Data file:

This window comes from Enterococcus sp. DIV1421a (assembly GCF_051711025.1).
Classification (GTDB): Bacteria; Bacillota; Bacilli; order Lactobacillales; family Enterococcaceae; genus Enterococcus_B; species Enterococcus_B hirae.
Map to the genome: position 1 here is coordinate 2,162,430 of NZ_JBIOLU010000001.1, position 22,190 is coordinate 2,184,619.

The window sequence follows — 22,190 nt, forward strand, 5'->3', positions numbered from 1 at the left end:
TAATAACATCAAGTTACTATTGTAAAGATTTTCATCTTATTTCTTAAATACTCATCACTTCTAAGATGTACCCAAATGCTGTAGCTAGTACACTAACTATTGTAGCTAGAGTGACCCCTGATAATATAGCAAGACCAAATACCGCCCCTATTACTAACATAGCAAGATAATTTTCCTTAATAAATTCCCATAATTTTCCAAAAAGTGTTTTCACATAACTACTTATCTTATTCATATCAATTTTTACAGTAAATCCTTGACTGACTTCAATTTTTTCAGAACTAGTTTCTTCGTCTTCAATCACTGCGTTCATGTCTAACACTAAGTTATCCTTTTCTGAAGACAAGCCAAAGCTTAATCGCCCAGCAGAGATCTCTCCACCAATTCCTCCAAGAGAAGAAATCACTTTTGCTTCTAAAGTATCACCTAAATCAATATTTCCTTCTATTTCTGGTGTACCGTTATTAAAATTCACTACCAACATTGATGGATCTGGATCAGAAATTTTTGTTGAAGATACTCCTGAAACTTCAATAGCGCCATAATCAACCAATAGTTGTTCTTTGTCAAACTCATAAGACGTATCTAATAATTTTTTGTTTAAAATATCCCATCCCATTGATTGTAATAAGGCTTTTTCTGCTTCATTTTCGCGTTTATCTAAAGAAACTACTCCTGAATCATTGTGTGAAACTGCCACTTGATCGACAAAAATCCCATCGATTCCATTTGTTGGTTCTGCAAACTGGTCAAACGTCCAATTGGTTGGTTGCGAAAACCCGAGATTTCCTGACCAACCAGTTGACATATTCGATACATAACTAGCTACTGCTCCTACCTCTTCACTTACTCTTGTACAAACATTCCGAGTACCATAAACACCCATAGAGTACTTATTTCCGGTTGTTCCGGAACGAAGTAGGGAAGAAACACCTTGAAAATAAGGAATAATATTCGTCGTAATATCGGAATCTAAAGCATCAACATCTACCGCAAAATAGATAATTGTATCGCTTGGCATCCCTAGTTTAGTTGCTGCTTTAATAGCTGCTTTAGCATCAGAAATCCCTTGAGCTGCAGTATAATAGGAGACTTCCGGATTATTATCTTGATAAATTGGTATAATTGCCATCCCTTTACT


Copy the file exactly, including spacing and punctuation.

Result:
This window comes from Enterococcus sp. DIV1421a (assembly GCF_051711025.1).
Classification (GTDB): Bacteria; Bacillota; Bacilli; order Lactobacillales; family Enterococcaceae; genus Enterococcus_B; species Enterococcus_B hirae.
Map to the genome: position 1 here is coordinate 2,162,430 of NZ_JBIOLU010000001.1, position 22,190 is coordinate 2,184,619.

The window sequence follows — 22,190 nt, forward strand, 5'->3', positions numbered from 1 at the left end:
TAATAACATCAAGTTACTATTGTAAAGATTTTCATCTTATTTCTTAAATACTCATCACTTCTAAGATGTACCCAAATGCTGTAGCTAGTACACTAACTATTGTAGCTAGAGTGACCCCTGATAATATAGCAAGACCAAATACCGCCCCTATTACTAACATAGCAAGATAATTTTCCTTAATAAATTCCCATAATTTTCCAAAAAGTGTTTTCACATAACTACTTATCTTATTCATATCAATTTTTACAGTAAATCCTTGACTGACTTCAATTTTTTCAGAACTAGTTTCTTCGTCTTCAATCACTGCGTTCATGTCTAACACTAAGTTATCCTTTTCTGAAGACAAGCCAAAGCTTAATCGCCCAGCAGAGATCTCTCCACCAATTCCTCCAAGAGAAGAAATCACTTTTGCTTCTAAAGTATCACCTAAATCAATATTTCCTTCTATTTCTGGTGTACCGTTATTAAAATTCACTACCAACATTGATGGATCTGGATCAGAAATTTTTGTTGAAGATACTCCTGAAACTTCAATAGCGCCATAATCAACCAATAGTTGTTCTTTGTCAAACTCATAAGACGTATCTAATAATTTTTTGTTTAAAATATCCCATCCCATTGATTGTAATAAGGCTTTTTCTGCTTCATTTTCGCGTTTATCTAAAGAAACTACTCCTGAATCATTGTGTGAAACTGCCACTTGATCGACAAAAATCCCATCGATTCCATTTGTTGGTTCTGCAAACTGGTCAAACGTCCAATTGGTTGGTTGCGAAAACCCGAGATTTCCTGACCAACCAGTTGACATATTCGATACATAACTAGCTACTGCTCCTACCTCTTCACTTACTCTTGTACAAACATTCCGAGTACCATAAACACCCATAGAGTACTTATTTCCGGTTGTTCCGGAACGAAGTAGGGAAGAAACACCTTGAAAATAAGGAATAATATTCGTCGTAATATCGGAATCTAAAGCATCAACATCTACCGCAAAATAGATAATTGTATCGCTTGGCATCCCTAGTTTAGTTGCTGCTTTAATAGCTGCTTTAGCATCAGAAATCCCTTGAGCTGCAGTATAATAGGAGACTTCCGGATTATTATCTTGATAAATTGGTATAATTGCCATCCCTTTACT